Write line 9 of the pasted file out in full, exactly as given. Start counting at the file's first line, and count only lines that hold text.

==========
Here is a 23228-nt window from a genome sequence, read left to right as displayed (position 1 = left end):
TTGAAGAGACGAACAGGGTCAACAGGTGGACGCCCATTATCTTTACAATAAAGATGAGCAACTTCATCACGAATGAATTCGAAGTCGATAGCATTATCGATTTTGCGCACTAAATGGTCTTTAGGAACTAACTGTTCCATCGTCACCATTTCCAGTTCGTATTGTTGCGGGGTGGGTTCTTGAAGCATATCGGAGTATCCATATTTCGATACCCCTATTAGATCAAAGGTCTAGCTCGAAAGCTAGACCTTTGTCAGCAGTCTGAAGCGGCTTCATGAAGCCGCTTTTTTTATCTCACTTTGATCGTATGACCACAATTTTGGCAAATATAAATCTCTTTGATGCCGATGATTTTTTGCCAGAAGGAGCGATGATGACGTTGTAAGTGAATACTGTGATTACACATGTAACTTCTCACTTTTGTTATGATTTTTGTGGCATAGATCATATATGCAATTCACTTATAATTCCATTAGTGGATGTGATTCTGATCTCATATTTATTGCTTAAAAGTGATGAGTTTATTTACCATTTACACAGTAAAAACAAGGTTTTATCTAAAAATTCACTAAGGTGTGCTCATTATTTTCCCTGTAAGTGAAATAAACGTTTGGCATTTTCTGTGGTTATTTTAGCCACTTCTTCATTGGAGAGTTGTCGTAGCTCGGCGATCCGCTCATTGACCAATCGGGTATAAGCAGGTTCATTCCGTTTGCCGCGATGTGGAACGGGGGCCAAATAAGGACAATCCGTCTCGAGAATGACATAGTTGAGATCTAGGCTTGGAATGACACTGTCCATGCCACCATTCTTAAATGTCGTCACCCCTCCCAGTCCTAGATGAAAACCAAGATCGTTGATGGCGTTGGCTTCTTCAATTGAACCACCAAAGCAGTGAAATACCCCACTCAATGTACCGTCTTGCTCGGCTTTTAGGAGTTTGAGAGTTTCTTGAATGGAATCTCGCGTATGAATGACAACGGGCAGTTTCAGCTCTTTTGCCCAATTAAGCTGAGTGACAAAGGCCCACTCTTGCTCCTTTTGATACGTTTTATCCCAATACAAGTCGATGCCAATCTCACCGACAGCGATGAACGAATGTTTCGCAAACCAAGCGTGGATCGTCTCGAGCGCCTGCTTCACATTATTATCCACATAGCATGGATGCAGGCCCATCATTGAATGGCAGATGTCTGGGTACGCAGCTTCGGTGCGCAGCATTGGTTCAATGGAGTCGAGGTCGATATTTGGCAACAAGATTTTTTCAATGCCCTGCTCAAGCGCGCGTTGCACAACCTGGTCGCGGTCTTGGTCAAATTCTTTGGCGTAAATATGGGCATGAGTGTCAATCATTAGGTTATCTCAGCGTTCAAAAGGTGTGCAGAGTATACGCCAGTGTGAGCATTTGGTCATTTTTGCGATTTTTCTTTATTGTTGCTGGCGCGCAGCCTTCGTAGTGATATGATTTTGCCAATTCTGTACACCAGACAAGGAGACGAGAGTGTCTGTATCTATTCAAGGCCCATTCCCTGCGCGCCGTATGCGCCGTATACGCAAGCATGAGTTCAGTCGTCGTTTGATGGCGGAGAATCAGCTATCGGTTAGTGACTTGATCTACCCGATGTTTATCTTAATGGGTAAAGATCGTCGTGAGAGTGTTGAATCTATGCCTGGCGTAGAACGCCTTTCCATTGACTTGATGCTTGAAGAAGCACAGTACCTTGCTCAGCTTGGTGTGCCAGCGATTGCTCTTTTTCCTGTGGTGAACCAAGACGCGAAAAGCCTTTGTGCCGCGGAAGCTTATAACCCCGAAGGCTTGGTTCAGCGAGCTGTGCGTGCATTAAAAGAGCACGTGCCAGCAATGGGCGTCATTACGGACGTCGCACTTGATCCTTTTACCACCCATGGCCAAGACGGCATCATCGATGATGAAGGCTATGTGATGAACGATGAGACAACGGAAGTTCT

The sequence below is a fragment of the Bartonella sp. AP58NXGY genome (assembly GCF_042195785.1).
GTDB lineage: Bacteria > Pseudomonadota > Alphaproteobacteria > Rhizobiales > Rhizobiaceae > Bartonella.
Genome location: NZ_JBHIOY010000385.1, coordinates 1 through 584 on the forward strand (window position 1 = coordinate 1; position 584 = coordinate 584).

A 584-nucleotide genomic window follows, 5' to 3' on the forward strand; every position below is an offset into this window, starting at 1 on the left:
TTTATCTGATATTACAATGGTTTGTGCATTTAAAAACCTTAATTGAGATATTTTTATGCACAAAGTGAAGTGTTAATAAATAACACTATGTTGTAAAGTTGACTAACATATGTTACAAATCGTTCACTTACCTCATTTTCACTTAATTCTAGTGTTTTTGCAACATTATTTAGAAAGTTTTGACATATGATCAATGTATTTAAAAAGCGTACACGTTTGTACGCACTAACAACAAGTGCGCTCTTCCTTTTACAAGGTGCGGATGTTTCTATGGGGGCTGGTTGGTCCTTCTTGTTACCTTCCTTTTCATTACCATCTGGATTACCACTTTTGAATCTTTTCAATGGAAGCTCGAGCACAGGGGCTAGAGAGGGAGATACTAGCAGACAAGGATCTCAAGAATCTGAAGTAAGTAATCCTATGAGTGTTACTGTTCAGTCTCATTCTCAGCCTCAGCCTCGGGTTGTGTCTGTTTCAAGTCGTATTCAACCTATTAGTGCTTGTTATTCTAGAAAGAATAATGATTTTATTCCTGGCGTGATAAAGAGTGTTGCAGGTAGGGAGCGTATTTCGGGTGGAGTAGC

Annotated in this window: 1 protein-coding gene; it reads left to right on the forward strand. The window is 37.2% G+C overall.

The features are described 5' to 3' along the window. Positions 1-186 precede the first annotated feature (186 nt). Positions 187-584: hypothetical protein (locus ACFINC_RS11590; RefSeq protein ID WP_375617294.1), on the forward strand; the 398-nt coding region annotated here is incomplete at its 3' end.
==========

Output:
The features are described 5' to 3' along the window. Positions 1-186 precede the first annotated feature (186 nt). Positions 187-584: hypothetical protein (locus ACFINC_RS11590; RefSeq protein ID WP_375617294.1), on the forward strand; the 398-nt coding region annotated here is incomplete at its 3' end.